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OPERATING SYSTEM

Hardware is nothing but finely designed machinery. A machine is


ultimately a machine only, which is always made to work. In case
of computers, it is either us if we do that or some other which
does it for us. This some other is nothing but our very own
operating System.

Operating System is a program which acts as an a user and the
hardware (i.e. computer resources).

An Operating system is an important component of a computer
system which controls all other components of the computer
system.
Types of OS
Single Program
Multi Program
Time Sharing
Real Time
Multiprocessing
Interactive / GUI
Single Program
As the name suggests, this OS is
single user operating system, so only
one user program can be supported
and executed by it at any point of time.
Multi Program
Unlike single program OS, this is multiuser
OS. It supports multiprogramming i.e. more
than one user can be supported by it,
therefore, more than one user programs are
loaded and active in the main store at the
same time. These active programs are
executed using some techniques one by
one.

Time Sharing
Time sharing is a technique which enables many people, located at
various terminals, to use a particular computer system at the same
time. Time-sharing or multitasking is a logical extension of
multiprogramming. Processor's time which is shared among multiple
users simultaneously is termed as time-sharing.

Multiple jobs are executed by the CPU by switching between them,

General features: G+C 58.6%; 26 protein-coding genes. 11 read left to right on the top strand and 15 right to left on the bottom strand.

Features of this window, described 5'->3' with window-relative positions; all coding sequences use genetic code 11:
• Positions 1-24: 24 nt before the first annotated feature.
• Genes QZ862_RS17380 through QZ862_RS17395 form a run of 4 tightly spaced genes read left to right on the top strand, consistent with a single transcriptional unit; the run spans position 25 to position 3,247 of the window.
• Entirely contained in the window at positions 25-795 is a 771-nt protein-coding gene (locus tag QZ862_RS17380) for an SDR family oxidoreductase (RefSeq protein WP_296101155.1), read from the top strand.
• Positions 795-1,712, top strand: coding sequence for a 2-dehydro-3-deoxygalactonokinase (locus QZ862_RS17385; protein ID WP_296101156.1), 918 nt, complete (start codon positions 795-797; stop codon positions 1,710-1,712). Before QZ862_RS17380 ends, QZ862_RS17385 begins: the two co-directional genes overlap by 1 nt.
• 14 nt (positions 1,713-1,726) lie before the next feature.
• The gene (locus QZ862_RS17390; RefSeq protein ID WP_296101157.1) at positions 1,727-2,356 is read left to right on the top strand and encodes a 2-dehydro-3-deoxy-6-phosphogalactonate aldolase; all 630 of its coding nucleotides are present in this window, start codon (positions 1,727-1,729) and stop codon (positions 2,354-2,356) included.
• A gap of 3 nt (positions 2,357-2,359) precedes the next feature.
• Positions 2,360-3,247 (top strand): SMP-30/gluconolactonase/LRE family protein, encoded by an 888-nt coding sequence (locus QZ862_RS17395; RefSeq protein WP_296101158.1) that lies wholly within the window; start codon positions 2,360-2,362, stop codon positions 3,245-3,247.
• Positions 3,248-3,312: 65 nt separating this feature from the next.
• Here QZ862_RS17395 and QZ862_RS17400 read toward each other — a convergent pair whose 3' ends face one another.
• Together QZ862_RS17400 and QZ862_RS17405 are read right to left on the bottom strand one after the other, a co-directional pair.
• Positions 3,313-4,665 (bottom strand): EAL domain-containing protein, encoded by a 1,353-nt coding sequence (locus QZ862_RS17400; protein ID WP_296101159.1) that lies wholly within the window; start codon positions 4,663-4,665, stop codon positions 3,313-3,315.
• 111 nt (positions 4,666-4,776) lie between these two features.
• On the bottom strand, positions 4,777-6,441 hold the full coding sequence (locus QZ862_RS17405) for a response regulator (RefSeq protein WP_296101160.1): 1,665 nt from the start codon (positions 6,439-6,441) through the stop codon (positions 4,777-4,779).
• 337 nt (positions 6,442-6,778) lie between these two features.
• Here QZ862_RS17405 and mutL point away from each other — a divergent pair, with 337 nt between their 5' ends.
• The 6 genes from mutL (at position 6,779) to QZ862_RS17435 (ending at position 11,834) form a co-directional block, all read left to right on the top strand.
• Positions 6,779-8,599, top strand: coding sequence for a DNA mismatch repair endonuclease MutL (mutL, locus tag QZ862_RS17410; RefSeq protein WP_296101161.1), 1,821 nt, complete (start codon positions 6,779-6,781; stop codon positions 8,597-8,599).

but the switches occur so frequently. Thus, the user can receives an
immediate response. For example, in a transaction processing,
processor execute each user program in a short burst or quantum of
computation. That is if n users are present, each user can get time
quantum. When the user submits the command, the response time is
in few seconds at most.

Operating system uses CPU scheduling and multiprogramming to
provide each user with a small portion of a time. Computer systems
that were designed primarily as batch systems have been modified to
time-sharing systems.

Real Time
Real time system is defines as a data processing system in
which the time interval required to process and respond to
inputs is so small that it controls the environment. Real time
processing is always on line whereas on line system need not
be real time. The time taken by the system to respond to an
input and display of required updated information is termed as
response time. So in this method response time is very less as
compared to the online processing.

Real-time systems are used when there are rigid time
requirements on the operation of a processor or the flow of
data and real-time systems can be used as a control device in
a dedicated application. Real-time operating system has well-
defined, fixed time constraints otherwise system will fail. For
example Scientific experiments, medical imaging systems,
industrial control systems, weapon systems, robots, and home-
applicance controllers, Air traffic control system etc.

Multiprocessing